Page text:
References listed on IDEAS

    as
    1. Alan Greenspan & James Kennedy, 2008. "Sources and uses of equity extracted from homes," Oxford Review of Economic Policy, Oxford University Press, vol. 24(1), pages 120-144, spring.
    2. Juan Contreras & Joseph B. Nichols, 2010. "Consumption responses to permanent and transitory shocks to house appreciation," Finance and Economics Discussion Series 2010-32, Board of Governors of the Federal Reserve System (U.S.).
    3. Sally R. Merrill & Meryl Finkel & Nandinee K. Kutty, 1994. "Potential Beneficiaries from Reverse Mortgage Products for Elderly Homeowners: An Analysis of American Housing Survey Data," Real Estate Economics, American Real Estate and Urban Economics Association, vol. 22(2), pages 257-299, June.
    4. Donald Haurin & Chao Ma & Stephanie Moulton & Maximilian Schmeiser & Jason Seligman & Wei Shi, 2016. "Spatial Variation in Reverse Mortgages Usage: House Price Dynamics and Consumer Selection," The Journal of Real Estate Finance and Economics, Springer, vol. 53(3), pages 392-417, October.
    5. Hui Shan, 2011. "Reversing the Trend: The Recent Expansion of the Reverse Mortgage Market," Real Estate Economics, American Real Estate and Urban Economics Association, vol. 39(4), pages 743-768, December.
    6. Joachim Inkmann & Paula Lopes & Alexander Michaelides, 2011. "How Deep Is the Annuity Market Participation Puzzle?," Review of Financial Studies, Society for Financial Studies, vol. 24(1), pages 279-319.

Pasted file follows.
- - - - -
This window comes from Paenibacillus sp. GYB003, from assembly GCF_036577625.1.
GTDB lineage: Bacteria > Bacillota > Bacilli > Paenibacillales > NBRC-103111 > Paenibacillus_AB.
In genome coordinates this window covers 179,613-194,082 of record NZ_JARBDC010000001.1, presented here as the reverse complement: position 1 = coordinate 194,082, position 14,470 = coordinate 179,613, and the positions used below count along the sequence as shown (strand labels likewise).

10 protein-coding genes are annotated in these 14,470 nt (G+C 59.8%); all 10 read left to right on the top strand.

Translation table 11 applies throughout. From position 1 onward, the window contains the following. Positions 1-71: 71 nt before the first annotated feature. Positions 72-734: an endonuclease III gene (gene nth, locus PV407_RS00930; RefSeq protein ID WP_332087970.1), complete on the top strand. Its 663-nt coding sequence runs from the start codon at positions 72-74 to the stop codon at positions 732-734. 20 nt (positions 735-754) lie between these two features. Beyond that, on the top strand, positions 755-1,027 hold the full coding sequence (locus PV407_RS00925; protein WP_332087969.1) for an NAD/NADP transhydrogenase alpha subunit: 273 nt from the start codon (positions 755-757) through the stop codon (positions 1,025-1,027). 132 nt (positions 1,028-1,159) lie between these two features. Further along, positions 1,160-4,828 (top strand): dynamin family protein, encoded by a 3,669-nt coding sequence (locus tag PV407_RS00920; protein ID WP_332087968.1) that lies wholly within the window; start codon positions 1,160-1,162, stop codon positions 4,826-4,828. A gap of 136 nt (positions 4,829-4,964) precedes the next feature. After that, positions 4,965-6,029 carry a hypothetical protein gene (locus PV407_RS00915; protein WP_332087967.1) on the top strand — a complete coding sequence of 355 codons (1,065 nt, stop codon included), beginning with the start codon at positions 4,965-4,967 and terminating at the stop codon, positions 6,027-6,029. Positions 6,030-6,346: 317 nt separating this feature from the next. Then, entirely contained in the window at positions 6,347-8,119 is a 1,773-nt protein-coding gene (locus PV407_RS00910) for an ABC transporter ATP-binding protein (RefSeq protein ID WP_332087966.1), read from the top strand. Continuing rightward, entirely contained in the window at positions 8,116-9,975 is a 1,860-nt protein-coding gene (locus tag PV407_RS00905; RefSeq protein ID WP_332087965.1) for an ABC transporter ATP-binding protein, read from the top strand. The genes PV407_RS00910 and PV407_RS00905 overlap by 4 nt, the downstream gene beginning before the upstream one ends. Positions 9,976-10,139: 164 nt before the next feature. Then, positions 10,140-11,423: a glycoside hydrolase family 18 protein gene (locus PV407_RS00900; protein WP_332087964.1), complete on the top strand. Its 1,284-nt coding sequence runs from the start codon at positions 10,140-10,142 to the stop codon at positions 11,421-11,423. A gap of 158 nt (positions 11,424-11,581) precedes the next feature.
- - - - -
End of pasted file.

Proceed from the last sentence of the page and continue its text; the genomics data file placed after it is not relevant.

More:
7. Matt Chambers & Carlos Garriga & Don Schlagenhauf, 2009. "The Loan Structure and Housing Tenure Decisions in an Equilibrium Model of Mortgage Choice," Review of Economic Dynamics, Elsevier for the Society for Economic Dynamics, vol. 12(3), pages 444-468, July.
    8. Pashchenko, Svetlana, 2013. "Accounting for non-annuitization," Journal of Public Economics, Elsevier, vol. 98(C), pages 53-67.
    9. Cassio M. Turra & Olivia S. Mitchell, 2004. "The Impact of Health Status and Out-of-Pocket Medical Expenditures on Annuity Valuation," Working Papers wp086, University of Michigan, Michigan Retirement Research Center.
    10. Makoto Nakajima, 2012. "Everything you always wanted to know about reverse mortgages but were afraid to ask," Business Review, Federal Reserve Bank of Philadelphia, issue Q1, pages 19-31.